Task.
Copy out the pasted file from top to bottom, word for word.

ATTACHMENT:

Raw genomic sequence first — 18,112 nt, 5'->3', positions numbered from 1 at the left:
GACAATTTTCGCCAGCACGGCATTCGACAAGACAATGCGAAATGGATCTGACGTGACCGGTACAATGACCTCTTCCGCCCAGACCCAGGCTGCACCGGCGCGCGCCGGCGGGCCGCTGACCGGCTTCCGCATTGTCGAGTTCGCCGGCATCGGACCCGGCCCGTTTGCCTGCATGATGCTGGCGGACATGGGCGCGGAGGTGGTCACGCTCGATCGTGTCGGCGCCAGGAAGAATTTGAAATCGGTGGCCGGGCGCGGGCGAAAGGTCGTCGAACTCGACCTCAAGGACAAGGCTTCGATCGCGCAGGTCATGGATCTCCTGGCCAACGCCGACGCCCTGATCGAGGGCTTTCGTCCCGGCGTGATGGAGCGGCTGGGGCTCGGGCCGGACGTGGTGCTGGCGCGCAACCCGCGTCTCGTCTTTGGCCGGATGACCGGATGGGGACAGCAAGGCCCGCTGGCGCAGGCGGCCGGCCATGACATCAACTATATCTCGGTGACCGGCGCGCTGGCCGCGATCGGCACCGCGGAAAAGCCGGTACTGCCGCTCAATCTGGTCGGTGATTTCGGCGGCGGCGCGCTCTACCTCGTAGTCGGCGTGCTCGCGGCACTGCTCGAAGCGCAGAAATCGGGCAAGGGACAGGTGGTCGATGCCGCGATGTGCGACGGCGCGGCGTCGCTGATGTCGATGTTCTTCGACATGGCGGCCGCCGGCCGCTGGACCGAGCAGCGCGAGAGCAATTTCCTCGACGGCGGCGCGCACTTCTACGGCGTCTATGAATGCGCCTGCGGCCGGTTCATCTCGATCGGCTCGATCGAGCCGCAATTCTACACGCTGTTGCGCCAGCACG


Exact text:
Raw genomic sequence first — 18,112 nt, 5'->3', positions numbered from 1 at the left:
GACAATTTTCGCCAGCACGGCATTCGACAAGACAATGCGAAATGGATCTGACGTGACCGGTACAATGACCTCTTCCGCCCAGACCCAGGCTGCACCGGCGCGCGCCGGCGGGCCGCTGACCGGCTTCCGCATTGTCGAGTTCGCCGGCATCGGACCCGGCCCGTTTGCCTGCATGATGCTGGCGGACATGGGCGCGGAGGTGGTCACGCTCGATCGTGTCGGCGCCAGGAAGAATTTGAAATCGGTGGCCGGGCGCGGGCGAAAGGTCGTCGAACTCGACCTCAAGGACAAGGCTTCGATCGCGCAGGTCATGGATCTCCTGGCCAACGCCGACGCCCTGATCGAGGGCTTTCGTCCCGGCGTGATGGAGCGGCTGGGGCTCGGGCCGGACGTGGTGCTGGCGCGCAACCCGCGTCTCGTCTTTGGCCGGATGACCGGATGGGGACAGCAAGGCCCGCTGGCGCAGGCGGCCGGCCATGACATCAACTATATCTCGGTGACCGGCGCGCTGGCCGCGATCGGCACCGCGGAAAAGCCGGTACTGCCGCTCAATCTGGTCGGTGATTTCGGCGGCGGCGCGCTCTACCTCGTAGTCGGCGTGCTCGCGGCACTGCTCGAAGCGCAGAAATCGGGCAAGGGACAGGTGGTCGATGCCGCGATGTGCGACGGCGCGGCGTCGCTGATGTCGATGTTCTTCGACATGGCGGCCGCCGGCCGCTGGACCGAGCAGCGCGAGAGCAATTTCCTCGACGGCGGCGCGCACTTCTACGGCGTCTATGAATGCGCCTGCGGCCGGTTCATCTCGATCGGCTCGATCGAGCCGCAATTCTACACGCTGTTGCGCCAGCACG